After almost eight years of working on his degree and beginning at a community college, cyber security transfer student Christopher Placencio is ready to finish his degree at the Carlos Alvarez College of Business at UTSA.
Transferring from one institution to another is never easy, especially taking the leap during a pandemic. Placencio originally came to Roadrunner nation to complete a computer science degree, but plans soon changed, and he chose the college’s B.B.A. in cyber security program.
“In computer science you’re making the programs, in computer engineering you’re making the product and with cyber security you get to do both,” said Placencio, who will graduate in spring 2023. “I love being a part of the technology environment. In cyber security, I can ensure the protection of devices in this environment.”
Not only has Christopher proved himself as an academic, but he has also immersed himself into student life with involvement in several clubs. Currently, he is treasurer of the Association for Computing and Machinery (ACM). “I believe in ACM because it represents all forms of technology, and even if you’re not a technology student, you can still find your place there,” he said.
He is also vice president in the National Society for Leadership and Success and is an active member of the Poetry Society. Club involvement only scratches the surface of Placencio’s involvement at UTSA. He volunteers in UTSA’s Security Operations Center, where he aids cyber experts in virtually protecting students and faculty as a Tier I Analyst.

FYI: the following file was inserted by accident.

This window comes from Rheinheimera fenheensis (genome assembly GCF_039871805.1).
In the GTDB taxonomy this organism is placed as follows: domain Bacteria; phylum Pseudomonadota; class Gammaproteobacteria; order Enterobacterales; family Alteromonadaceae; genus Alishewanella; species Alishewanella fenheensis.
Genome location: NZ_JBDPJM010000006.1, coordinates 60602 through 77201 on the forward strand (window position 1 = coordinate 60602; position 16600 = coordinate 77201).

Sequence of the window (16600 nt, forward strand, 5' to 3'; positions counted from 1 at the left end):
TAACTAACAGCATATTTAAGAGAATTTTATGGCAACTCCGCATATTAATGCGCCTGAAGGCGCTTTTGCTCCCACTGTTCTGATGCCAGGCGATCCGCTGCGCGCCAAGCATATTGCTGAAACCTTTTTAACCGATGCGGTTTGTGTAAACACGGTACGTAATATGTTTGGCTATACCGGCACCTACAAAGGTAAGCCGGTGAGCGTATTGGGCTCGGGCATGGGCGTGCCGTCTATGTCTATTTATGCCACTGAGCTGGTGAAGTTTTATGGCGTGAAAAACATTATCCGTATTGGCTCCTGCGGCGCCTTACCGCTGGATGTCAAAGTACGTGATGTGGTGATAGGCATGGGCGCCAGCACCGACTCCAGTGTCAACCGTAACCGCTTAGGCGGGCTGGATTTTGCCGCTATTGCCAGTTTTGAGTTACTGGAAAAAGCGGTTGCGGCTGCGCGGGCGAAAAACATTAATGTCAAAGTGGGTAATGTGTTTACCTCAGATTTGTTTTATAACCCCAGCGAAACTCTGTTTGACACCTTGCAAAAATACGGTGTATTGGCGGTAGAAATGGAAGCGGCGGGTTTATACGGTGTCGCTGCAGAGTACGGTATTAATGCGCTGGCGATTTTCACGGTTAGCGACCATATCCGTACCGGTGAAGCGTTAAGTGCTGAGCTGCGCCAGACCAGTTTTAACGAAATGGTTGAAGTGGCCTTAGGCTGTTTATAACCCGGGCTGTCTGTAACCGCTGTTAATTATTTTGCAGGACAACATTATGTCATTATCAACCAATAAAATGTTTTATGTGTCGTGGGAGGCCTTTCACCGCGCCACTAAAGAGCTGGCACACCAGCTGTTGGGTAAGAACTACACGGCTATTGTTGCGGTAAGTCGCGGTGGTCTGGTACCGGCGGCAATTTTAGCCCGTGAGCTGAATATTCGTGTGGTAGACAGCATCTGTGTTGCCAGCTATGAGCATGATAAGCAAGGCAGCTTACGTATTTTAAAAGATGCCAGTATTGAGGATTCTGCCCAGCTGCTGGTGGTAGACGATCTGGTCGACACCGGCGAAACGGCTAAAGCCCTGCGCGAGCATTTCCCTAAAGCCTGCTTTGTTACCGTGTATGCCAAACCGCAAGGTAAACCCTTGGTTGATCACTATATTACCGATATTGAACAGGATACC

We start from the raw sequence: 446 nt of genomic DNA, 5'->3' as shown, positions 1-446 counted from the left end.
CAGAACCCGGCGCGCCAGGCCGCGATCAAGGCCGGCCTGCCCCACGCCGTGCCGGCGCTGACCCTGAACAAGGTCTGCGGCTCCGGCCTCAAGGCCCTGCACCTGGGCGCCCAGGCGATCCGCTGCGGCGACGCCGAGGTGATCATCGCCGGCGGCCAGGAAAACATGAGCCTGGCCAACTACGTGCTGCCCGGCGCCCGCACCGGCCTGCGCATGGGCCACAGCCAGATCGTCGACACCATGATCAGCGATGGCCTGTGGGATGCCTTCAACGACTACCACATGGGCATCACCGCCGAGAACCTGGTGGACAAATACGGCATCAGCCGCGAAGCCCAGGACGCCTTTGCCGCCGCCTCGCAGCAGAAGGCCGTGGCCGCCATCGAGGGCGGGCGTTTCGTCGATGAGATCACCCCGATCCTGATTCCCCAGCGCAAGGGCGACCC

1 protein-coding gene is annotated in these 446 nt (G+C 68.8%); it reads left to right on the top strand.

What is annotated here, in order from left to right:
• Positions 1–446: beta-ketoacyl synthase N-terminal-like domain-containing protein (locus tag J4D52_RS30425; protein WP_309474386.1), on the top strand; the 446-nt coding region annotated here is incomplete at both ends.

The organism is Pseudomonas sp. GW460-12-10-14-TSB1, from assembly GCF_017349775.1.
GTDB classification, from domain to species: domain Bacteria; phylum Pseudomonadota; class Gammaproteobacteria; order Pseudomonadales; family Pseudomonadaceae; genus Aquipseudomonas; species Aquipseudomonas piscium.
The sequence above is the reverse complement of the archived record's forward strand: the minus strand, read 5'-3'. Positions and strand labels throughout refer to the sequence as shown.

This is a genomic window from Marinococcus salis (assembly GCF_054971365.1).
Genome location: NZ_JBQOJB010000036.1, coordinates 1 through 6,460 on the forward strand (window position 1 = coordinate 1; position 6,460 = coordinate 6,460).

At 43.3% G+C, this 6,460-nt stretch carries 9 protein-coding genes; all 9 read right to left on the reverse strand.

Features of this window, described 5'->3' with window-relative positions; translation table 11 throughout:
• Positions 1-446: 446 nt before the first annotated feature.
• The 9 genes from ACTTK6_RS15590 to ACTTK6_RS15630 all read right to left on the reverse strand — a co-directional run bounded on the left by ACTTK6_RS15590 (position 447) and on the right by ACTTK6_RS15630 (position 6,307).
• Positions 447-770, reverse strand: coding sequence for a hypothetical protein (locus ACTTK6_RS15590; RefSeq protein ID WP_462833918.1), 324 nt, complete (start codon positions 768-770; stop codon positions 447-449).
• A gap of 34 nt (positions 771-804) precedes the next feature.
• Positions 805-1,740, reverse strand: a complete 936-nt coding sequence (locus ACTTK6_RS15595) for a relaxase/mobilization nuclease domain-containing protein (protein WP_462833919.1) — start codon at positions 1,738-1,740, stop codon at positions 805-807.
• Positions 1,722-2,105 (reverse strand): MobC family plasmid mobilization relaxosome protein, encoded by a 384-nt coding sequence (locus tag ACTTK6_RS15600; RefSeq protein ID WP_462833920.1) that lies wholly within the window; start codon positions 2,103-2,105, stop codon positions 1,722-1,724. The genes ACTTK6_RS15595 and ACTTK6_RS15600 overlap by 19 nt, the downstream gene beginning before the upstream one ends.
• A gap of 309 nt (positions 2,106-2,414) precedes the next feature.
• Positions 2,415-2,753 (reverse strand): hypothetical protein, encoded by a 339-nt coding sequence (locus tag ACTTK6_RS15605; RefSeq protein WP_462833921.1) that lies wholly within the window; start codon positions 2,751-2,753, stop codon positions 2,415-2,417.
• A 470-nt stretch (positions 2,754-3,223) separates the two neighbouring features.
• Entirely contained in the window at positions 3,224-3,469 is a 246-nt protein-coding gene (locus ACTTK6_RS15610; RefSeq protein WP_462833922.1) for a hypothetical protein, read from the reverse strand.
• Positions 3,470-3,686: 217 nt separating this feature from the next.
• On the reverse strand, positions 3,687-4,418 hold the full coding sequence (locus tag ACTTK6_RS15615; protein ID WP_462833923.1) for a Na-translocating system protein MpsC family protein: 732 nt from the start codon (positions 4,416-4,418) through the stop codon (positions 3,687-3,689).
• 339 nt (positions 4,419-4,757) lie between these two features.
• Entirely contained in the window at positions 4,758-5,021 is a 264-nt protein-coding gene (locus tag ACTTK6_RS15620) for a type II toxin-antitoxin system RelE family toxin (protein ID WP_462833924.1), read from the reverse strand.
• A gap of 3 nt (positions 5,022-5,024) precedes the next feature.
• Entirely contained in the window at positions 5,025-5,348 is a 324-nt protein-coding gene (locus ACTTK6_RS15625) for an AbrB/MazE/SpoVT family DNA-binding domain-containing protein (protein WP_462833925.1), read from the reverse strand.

“It is pretty wicked seeing everything that happens and having the ability to help try and fix the issues that may affect campus life,” he said. Aside from his current position, he also gained professional experience this past summer working as an IT intern for the Independent Rough Terrain Center. In this role he not only learned the ins and outs of information technology, but also the role that information technology plays within a smaller company’s work environment. “Technology is integral in how a company survives, large or small,” he said.
Amidst the demands of classes and exams, he spends his free time reading his large collection of fantasy and sci-fi books and working on his creative writing. “Reading other people’s perspectives is great, but developing your own sense of perspective is paramount. It adds to the sense of imagination,” he said.
Faced with the challenges of transferring to UTSA during a pandemic and changing his major, Placencio is now motivated more than ever. Seeing the light at the end of the tunnel, he is prepared to graduate at all costs. “At the end of the day, the fact that I can get that piece of paper and additional certifications is important to me. I earned this degree,” he stated.
Thinking ahead after graduation, his overall goal is to obtain a security analyst position in a security operations center. Describing himself as a solitary guy he jokingly stated, “I don’t plan on having a family of my own, I choose to live the good life with technology before I turn myself into a robot!” Following a childhood dream, he also plans to put his creative writing skills to the test and write a book.
As a soon-to-be graduate who has been through it all, Placencio gave this word of advice to present and future transfer students like himself. “Just be confident in yourself. If you have a dream, keep it, own it and improve upon it. Take the steps to be who you want to be. At the end of the day, the only person that can hold you back is yourself.”